The consensus on yesterday’s renderings of the new Atlantic Yards’ arena — with its futuristic, clamshell shape and weathered steel facade – seems to be that the new design is, well, passable.
In the Times, Nicolai Ourusoff said the latest proposal for the Barclays Center, designed by Manhattan architecture firm SHoP, is “somewhat more promising” than the last set of drawings — by the Missouri-based firm Ellerbe Becket — which were widely panned for looking like a good place to park aircraft. But he spent much of the article reminiscing about the original design by Frank Gehry. The Post‘s praise was even fainter: “Well at least it’s not an ‘airplane hangar.’” (Develop Don’t Destroy Brooklyn, an avowed opponent of the project, called the design “lipstick on a corrupt pig.”)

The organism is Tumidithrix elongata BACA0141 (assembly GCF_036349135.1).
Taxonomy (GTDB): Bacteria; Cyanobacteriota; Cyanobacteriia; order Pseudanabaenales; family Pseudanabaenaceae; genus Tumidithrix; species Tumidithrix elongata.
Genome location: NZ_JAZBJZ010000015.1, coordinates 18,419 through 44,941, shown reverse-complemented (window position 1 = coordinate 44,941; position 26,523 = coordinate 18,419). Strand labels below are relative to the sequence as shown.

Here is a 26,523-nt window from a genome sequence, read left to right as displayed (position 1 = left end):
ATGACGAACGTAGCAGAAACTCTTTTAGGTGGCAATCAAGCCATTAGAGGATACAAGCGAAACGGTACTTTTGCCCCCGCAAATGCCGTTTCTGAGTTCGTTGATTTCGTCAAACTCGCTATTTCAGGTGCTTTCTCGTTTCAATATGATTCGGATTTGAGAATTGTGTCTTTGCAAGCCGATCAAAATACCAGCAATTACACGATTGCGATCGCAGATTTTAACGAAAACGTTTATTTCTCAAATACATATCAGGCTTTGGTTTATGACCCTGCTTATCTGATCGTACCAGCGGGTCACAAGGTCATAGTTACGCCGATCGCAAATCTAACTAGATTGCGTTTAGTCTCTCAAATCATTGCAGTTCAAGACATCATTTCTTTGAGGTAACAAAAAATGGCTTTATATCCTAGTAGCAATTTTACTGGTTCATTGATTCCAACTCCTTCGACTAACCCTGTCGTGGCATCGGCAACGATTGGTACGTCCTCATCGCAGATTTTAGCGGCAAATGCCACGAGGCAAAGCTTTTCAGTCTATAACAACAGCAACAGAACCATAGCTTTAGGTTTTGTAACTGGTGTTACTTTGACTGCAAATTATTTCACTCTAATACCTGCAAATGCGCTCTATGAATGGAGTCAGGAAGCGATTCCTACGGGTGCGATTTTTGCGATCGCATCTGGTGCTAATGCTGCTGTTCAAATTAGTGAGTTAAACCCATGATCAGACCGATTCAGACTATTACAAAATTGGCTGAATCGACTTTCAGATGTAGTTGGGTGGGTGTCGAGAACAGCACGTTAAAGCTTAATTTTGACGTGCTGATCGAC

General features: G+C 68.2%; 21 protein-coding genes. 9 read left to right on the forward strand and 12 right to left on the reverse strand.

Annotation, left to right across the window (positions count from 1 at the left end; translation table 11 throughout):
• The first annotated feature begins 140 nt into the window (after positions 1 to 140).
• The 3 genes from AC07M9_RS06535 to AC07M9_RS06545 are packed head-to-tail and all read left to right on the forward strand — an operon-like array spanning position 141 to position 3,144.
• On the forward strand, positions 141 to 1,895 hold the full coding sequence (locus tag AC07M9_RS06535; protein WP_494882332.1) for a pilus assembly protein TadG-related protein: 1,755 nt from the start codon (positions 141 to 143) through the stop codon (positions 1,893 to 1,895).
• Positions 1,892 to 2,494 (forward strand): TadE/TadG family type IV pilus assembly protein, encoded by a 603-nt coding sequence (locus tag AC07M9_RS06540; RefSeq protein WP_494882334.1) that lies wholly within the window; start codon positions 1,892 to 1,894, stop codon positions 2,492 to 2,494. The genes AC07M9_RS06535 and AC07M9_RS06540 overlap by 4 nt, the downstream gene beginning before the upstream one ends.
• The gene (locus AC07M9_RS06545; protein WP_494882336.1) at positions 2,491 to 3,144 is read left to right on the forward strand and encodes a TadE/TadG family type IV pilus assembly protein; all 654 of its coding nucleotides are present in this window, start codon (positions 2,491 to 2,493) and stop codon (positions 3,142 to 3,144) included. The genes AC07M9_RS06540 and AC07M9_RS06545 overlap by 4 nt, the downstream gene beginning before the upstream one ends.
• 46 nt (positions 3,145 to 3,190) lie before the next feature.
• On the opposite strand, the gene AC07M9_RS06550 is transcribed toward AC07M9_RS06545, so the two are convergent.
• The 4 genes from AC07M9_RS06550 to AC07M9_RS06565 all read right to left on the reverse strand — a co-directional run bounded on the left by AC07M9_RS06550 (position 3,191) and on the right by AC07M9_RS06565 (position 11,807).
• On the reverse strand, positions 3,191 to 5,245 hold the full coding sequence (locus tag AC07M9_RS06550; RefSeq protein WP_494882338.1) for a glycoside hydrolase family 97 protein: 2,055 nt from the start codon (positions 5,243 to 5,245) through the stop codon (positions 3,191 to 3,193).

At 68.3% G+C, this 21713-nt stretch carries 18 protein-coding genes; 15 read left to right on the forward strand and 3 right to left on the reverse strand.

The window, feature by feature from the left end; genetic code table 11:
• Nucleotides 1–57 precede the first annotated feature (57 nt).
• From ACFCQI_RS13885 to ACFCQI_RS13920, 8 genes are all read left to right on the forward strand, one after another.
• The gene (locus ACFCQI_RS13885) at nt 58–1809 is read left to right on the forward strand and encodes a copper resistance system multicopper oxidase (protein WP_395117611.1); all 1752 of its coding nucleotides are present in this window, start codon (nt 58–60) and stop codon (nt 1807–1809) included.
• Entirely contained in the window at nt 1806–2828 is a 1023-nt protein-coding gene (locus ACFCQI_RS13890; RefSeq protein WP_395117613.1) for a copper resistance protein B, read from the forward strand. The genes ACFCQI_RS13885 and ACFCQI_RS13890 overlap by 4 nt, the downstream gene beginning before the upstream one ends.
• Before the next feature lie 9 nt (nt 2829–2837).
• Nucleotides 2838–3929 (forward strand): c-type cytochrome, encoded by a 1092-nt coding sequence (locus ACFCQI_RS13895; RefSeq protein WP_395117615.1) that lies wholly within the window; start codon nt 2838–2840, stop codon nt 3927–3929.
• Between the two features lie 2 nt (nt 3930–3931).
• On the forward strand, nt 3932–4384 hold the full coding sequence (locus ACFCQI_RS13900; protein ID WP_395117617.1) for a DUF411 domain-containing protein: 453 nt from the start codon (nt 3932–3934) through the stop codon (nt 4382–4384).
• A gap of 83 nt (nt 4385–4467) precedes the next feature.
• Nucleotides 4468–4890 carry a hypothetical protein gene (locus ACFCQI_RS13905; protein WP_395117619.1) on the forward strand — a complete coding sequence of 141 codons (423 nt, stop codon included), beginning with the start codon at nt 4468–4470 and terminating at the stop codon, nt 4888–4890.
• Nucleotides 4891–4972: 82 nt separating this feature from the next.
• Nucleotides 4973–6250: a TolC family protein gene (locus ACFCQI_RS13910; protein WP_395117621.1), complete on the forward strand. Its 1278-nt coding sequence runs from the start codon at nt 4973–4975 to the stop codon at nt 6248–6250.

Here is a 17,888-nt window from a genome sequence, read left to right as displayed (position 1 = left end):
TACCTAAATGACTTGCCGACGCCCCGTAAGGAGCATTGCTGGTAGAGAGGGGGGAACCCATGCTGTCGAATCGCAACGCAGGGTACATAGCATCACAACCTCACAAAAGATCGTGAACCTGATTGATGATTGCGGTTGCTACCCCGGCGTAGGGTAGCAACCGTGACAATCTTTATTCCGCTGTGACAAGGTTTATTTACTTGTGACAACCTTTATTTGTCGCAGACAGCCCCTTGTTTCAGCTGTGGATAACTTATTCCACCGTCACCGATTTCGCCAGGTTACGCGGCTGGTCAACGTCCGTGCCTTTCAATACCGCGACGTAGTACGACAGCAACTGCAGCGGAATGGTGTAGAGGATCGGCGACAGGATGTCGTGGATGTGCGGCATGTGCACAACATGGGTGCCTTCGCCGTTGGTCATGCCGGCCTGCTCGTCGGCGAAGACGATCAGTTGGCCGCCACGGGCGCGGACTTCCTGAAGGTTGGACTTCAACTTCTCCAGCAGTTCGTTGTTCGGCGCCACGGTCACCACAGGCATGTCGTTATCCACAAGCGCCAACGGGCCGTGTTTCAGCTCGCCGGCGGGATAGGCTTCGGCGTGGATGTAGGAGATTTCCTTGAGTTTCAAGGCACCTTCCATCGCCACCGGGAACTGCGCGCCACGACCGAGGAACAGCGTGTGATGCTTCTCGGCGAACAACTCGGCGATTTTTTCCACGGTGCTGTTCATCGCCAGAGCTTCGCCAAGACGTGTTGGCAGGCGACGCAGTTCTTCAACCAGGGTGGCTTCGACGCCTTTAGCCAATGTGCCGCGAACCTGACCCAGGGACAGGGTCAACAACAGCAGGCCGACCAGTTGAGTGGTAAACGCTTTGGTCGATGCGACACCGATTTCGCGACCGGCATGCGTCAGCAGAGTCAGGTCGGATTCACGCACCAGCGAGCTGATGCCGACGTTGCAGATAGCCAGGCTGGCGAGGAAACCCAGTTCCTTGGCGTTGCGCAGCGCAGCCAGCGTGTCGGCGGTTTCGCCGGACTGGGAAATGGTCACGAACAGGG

Our own Eliot Brown puts the critiques in context with a slideshow on the project’s aesthetic evolution, which shows just how high — then low — Bruce Ratner set the bar for SHoP, which had the unenviable task of designing a façade for the arena in the shadow of Gehry, and had to do it in a rather swift two or three months.
While the new design may temper charges that Ratner pulled an epic bait-and-switch when he dumped Gehry earlier this year, the bean counters at the Independent Budget Office have already obscured the luminous glow of the new drawings. In a report issued today, the IBO said the arena will cost the city nearly $40 million dollars over the next 30-years. In 2005, the IBO had estimated the city would net a modest gain on the project. The city says it’s a “sloppy” report.